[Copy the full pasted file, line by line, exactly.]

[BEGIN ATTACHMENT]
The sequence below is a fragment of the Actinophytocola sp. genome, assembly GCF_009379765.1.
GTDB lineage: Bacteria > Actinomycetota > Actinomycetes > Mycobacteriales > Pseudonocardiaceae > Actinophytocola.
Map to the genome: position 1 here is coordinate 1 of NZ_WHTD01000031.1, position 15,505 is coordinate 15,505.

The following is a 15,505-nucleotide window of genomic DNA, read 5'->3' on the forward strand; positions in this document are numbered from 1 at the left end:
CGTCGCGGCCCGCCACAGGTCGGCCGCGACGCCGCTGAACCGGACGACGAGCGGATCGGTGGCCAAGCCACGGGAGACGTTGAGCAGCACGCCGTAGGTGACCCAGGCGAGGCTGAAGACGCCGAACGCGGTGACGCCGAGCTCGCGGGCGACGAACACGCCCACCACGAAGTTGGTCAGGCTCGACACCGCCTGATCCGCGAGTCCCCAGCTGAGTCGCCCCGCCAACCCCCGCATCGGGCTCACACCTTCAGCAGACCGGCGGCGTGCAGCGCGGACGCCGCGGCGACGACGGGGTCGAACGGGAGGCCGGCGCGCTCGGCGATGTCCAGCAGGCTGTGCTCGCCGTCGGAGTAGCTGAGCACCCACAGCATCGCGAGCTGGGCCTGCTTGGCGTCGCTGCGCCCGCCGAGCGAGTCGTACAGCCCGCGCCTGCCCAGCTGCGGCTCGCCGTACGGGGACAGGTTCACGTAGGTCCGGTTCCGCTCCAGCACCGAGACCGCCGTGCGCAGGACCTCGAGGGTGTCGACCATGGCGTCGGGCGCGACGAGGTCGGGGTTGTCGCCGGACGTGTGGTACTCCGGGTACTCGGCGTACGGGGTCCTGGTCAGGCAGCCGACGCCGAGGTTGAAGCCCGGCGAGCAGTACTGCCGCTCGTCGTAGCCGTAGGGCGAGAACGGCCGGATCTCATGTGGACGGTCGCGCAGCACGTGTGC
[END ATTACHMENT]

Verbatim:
The sequence below is a fragment of the Actinophytocola sp. genome, assembly GCF_009379765.1.
GTDB lineage: Bacteria > Actinomycetota > Actinomycetes > Mycobacteriales > Pseudonocardiaceae > Actinophytocola.
Map to the genome: position 1 here is coordinate 1 of NZ_WHTD01000031.1, position 15,505 is coordinate 15,505.

The following is a 15,505-nucleotide window of genomic DNA, read 5'->3' on the forward strand; positions in this document are numbered from 1 at the left end:
CGTCGCGGCCCGCCACAGGTCGGCCGCGACGCCGCTGAACCGGACGACGAGCGGATCGGTGGCCAAGCCACGGGAGACGTTGAGCAGCACGCCGTAGGTGACCCAGGCGAGGCTGAAGACGCCGAACGCGGTGACGCCGAGCTCGCGGGCGACGAACACGCCCACCACGAAGTTGGTCAGGCTCGACACCGCCTGATCCGCGAGTCCCCAGCTGAGTCGCCCCGCCAACCCCCGCATCGGGCTCACACCTTCAGCAGACCGGCGGCGTGCAGCGCGGACGCCGCGGCGACGACGGGGTCGAACGGGAGGCCGGCGCGCTCGGCGATGTCCAGCAGGCTGTGCTCGCCGTCGGAGTAGCTGAGCACCCACAGCATCGCGAGCTGGGCCTGCTTGGCGTCGCTGCGCCCGCCGAGCGAGTCGTACAGCCCGCGCCTGCCCAGCTGCGGCTCGCCGTACGGGGACAGGTTCACGTAGGTCCGGTTCCGCTCCAGCACCGAGACCGCCGTGCGCAGGACCTCGAGGGTGTCGACCATGGCGTCGGGCGCGACGAGGTCGGGGTTGTCGCCGGACGTGTGGTACTCCGGGTACTCGGCGTACGGGGTCCTGGTCAGGCAGCCGACGCCGAGGTTGAAGCCCGGCGAGCAGTACTGCCGCTCGTCGTAGCCGTAGGGCGAGAACGGCCGGATCTCATGTGGACGGTCGCGCAGCACGTGTGC